Objective: To develop indices to quantitatively assess and understand the spatial usage patterns of health facilities in the Hlabisa district of South Africa.
Methodology: We mapped and interviewed more than 23 000 homesteads (approximately 200 000 people) in Hlabisa district, South Africa and spatially analysed their modal primary health usage patterns using a geographical information system. We generated contour maps of health service use and quantified the relationship between clinic catchments and distance-defined catchments using inclusion and exclusion error. We propose the distance usage index (DUI) as an overall spatial measure of clinic usage. This index is the sum of the distances from clinic to all client homesteads divided by the sum of the distances from clinic to all homesteads within its distance-defined catchment. The index encompasses inclusion, exclusion, and strength of patient attraction for each clinic.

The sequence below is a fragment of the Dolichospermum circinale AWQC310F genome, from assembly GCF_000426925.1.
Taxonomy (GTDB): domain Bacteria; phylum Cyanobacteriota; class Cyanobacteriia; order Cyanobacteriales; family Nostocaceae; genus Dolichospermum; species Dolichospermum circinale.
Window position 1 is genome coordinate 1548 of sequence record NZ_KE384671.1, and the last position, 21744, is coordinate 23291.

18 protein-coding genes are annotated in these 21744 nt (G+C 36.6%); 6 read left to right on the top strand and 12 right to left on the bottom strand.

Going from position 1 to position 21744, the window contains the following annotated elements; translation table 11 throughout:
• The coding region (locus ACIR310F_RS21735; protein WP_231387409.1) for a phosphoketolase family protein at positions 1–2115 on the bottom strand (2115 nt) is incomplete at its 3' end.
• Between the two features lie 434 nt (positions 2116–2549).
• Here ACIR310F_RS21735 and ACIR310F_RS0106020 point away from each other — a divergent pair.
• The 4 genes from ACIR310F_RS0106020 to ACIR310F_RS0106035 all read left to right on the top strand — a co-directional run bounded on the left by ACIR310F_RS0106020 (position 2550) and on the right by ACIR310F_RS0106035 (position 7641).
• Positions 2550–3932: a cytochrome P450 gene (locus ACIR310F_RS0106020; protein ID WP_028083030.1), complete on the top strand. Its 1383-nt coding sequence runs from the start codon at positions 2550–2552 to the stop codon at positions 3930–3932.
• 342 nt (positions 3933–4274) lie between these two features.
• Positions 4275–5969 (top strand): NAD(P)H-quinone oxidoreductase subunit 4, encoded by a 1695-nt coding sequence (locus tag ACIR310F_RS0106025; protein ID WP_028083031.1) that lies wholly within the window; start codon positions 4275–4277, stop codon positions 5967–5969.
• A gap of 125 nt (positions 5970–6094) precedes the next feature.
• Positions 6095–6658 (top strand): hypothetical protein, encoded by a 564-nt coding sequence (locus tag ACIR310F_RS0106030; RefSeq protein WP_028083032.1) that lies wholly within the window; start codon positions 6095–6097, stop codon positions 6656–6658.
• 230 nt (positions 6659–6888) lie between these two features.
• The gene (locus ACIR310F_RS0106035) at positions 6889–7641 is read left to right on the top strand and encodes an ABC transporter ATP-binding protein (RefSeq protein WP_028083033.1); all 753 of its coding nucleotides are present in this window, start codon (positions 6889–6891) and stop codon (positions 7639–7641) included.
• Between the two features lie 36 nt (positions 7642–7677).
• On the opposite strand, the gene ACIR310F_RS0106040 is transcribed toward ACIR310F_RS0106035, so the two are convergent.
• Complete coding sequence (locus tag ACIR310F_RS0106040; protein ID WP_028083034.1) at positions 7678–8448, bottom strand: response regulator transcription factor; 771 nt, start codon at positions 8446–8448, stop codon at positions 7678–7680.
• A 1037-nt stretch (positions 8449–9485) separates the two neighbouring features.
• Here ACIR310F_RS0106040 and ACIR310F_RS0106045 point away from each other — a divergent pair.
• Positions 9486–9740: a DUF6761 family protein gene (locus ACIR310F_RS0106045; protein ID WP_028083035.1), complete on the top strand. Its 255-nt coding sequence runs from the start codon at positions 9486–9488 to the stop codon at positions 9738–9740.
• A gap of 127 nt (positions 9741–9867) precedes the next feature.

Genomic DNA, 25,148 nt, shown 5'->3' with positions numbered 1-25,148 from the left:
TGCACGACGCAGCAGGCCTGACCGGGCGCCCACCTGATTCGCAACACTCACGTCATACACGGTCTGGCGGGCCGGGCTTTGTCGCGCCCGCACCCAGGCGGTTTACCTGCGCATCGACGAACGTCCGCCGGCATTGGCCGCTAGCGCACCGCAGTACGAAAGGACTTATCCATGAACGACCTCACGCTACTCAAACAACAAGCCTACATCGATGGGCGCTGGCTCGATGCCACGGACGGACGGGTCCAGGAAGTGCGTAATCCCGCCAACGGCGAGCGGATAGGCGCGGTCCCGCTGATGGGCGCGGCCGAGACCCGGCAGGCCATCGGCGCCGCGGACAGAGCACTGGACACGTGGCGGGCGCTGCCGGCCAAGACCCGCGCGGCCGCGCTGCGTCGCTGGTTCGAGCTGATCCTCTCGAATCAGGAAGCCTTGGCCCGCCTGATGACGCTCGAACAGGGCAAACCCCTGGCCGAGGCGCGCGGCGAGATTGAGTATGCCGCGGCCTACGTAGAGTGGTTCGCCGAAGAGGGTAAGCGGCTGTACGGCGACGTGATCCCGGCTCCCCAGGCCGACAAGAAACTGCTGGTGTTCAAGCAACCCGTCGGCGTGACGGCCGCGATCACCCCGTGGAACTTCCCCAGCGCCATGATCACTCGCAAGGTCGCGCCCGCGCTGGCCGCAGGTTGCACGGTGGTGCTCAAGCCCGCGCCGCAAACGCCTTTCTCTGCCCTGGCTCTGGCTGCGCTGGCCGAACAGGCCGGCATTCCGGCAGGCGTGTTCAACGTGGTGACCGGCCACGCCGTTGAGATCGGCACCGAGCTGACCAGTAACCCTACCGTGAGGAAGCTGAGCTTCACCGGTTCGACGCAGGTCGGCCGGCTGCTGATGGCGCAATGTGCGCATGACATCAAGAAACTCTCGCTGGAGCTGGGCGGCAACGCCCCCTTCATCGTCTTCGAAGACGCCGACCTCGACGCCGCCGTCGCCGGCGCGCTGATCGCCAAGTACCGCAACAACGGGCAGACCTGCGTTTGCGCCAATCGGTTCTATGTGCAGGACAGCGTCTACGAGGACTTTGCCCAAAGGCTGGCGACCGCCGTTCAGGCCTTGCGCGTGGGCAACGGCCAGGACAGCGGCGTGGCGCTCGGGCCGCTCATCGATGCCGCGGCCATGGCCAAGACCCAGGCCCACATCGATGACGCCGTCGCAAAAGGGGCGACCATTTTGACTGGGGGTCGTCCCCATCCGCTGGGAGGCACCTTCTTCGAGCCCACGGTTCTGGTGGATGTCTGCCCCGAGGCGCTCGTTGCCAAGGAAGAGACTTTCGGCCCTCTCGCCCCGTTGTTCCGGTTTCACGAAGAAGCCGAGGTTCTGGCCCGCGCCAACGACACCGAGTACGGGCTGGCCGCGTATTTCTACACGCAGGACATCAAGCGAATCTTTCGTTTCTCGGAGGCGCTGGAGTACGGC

Results: Eighty-seven per cent of homesteads use the nearest clinic. Residents of homesteads travel an average Euclidean distance of 4.72 km to attend clinics. There is a significant logarithmic relationship between distance from clinic and their use by homesteads (r(2)=0.774, P < 0.0001). The DUI values range between 31 and 198% (mean=110%, SD=43.7) for 12 clinics and highlight clinic usage patterns across the district.
Conclusions: The DUI is a powerful and informative composite measure of clinic usage. The results of the study have important implications for health care provision in developing countries.